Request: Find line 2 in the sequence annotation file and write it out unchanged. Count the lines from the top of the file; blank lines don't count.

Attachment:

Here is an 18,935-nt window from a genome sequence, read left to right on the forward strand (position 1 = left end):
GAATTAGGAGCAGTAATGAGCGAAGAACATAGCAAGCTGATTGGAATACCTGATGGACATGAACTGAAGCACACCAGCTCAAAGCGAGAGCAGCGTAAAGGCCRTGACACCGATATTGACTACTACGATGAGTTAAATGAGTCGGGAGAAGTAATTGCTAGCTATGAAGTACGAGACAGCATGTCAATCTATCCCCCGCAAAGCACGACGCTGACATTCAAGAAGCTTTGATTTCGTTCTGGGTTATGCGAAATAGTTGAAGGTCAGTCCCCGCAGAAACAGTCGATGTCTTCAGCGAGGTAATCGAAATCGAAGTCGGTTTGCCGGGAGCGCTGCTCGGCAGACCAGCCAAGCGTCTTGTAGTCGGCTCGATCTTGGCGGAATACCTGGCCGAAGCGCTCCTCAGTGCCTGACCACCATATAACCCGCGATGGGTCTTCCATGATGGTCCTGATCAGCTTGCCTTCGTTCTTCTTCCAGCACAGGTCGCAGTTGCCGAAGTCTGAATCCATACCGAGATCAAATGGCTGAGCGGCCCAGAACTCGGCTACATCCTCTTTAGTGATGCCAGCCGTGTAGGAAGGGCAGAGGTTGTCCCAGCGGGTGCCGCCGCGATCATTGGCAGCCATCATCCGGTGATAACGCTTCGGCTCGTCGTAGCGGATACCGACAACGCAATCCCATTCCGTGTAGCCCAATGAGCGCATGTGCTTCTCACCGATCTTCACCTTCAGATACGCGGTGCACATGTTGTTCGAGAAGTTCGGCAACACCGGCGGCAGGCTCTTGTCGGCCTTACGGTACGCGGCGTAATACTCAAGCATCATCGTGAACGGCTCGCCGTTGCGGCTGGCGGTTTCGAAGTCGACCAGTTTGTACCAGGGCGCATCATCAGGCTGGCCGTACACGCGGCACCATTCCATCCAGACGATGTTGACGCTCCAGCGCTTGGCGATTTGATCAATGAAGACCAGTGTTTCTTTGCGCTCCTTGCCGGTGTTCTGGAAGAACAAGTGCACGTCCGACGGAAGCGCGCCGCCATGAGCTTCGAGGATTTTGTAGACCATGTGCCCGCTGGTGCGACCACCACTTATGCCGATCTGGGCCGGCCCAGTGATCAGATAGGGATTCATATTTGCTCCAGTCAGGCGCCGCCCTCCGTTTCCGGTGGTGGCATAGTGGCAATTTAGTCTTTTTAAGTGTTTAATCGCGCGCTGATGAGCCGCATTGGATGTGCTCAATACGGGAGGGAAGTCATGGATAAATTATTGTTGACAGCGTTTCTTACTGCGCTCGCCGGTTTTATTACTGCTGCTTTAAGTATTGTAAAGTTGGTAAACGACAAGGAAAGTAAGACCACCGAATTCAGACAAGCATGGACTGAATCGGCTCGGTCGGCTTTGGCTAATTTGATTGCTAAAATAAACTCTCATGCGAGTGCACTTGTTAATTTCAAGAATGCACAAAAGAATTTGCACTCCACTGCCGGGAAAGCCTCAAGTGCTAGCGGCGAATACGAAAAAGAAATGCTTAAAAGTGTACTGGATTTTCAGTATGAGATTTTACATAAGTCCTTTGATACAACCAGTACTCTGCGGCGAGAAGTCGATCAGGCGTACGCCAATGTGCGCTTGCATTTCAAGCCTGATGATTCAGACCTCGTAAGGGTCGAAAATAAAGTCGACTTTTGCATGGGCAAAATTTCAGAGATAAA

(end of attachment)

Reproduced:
GAATTAGGAGCAGTAATGAGCGAAGAACATAGCAAGCTGATTGGAATACCTGATGGACATGAACTGAAGCACACCAGCTCAAAGCGAGAGCAGCGTAAAGGCCRTGACACCGATATTGACTACTACGATGAGTTAAATGAGTCGGGAGAAGTAATTGCTAGCTATGAAGTACGAGACAGCATGTCAATCTATCCCCCGCAAAGCACGACGCTGACATTCAAGAAGCTTTGATTTCGTTCTGGGTTATGCGAAATAGTTGAAGGTCAGTCCCCGCAGAAACAGTCGATGTCTTCAGCGAGGTAATCGAAATCGAAGTCGGTTTGCCGGGAGCGCTGCTCGGCAGACCAGCCAAGCGTCTTGTAGTCGGCTCGATCTTGGCGGAATACCTGGCCGAAGCGCTCCTCAGTGCCTGACCACCATATAACCCGCGATGGGTCTTCCATGATGGTCCTGATCAGCTTGCCTTCGTTCTTCTTCCAGCACAGGTCGCAGTTGCCGAAGTCTGAATCCATACCGAGATCAAATGGCTGAGCGGCCCAGAACTCGGCTACATCCTCTTTAGTGATGCCAGCCGTGTAGGAAGGGCAGAGGTTGTCCCAGCGGGTGCCGCCGCGATCATTGGCAGCCATCATCCGGTGATAACGCTTCGGCTCGTCGTAGCGGATACCGACAACGCAATCCCATTCCGTGTAGCCCAATGAGCGCATGTGCTTCTCACCGATCTTCACCTTCAGATACGCGGTGCACATGTTGTTCGAGAAGTTCGGCAACACCGGCGGCAGGCTCTTGTCGGCCTTACGGTACGCGGCGTAATACTCAAGCATCATCGTGAACGGCTCGCCGTTGCGGCTGGCGGTTTCGAAGTCGACCAGTTTGTACCAGGGCGCATCATCAGGCTGGCCGTACACGCGGCACCATTCCATCCAGACGATGTTGACGCTCCAGCGCTTGGCGATTTGATCAATGAAGACCAGTGTTTCTTTGCGCTCCTTGCCGGTGTTCTGGAAGAACAAGTGCACGTCCGACGGAAGCGCGCCGCCATGAGCTTCGAGGATTTTGTAGACCATGTGCCCGCTGGTGCGACCACCACTTATGCCGATCTGGGCCGGCCCAGTGATCAGATAGGGATTCATATTTGCTCCAGTCAGGCGCCGCCCTCCGTTTCCGGTGGTGGCATAGTGGCAATTTAGTCTTTTTAAGTGTTTAATCGCGCGCTGATGAGCCGCATTGGATGTGCTCAATACGGGAGGGAAGTCATGGATAAATTATTGTTGACAGCGTTTCTTACTGCGCTCGCCGGTTTTATTACTGCTGCTTTAAGTATTGTAAAGTTGGTAAACGACAAGGAAAGTAAGACCACCGAATTCAGACAAGCATGGACTGAATCGGCTCGGTCGGCTTTGGCTAATTTGATTGCTAAAATAAACTCTCATGCGAGTGCACTTGTTAATTTCAAGAATGCACAAAAGAATTTGCACTCCACTGCCGGGAAAGCCTCAAGTGCTAGCGGCGAATACGAAAAAGAAATGCTTAAAAGTGTACTGGATTTTCAGTATGAGATTTTACATAAGTCCTTTGATACAACCAGTACTCTGCGGCGAGAAGTCGATCAGGCGTACGCCAATGTGCGCTTGCATTTCAAGCCTGATGATTCAGACCTCGTAAGGGTCGAAAATAAAGTCGACTTTTGCATGGGCAAAATTTCAGAGATAAA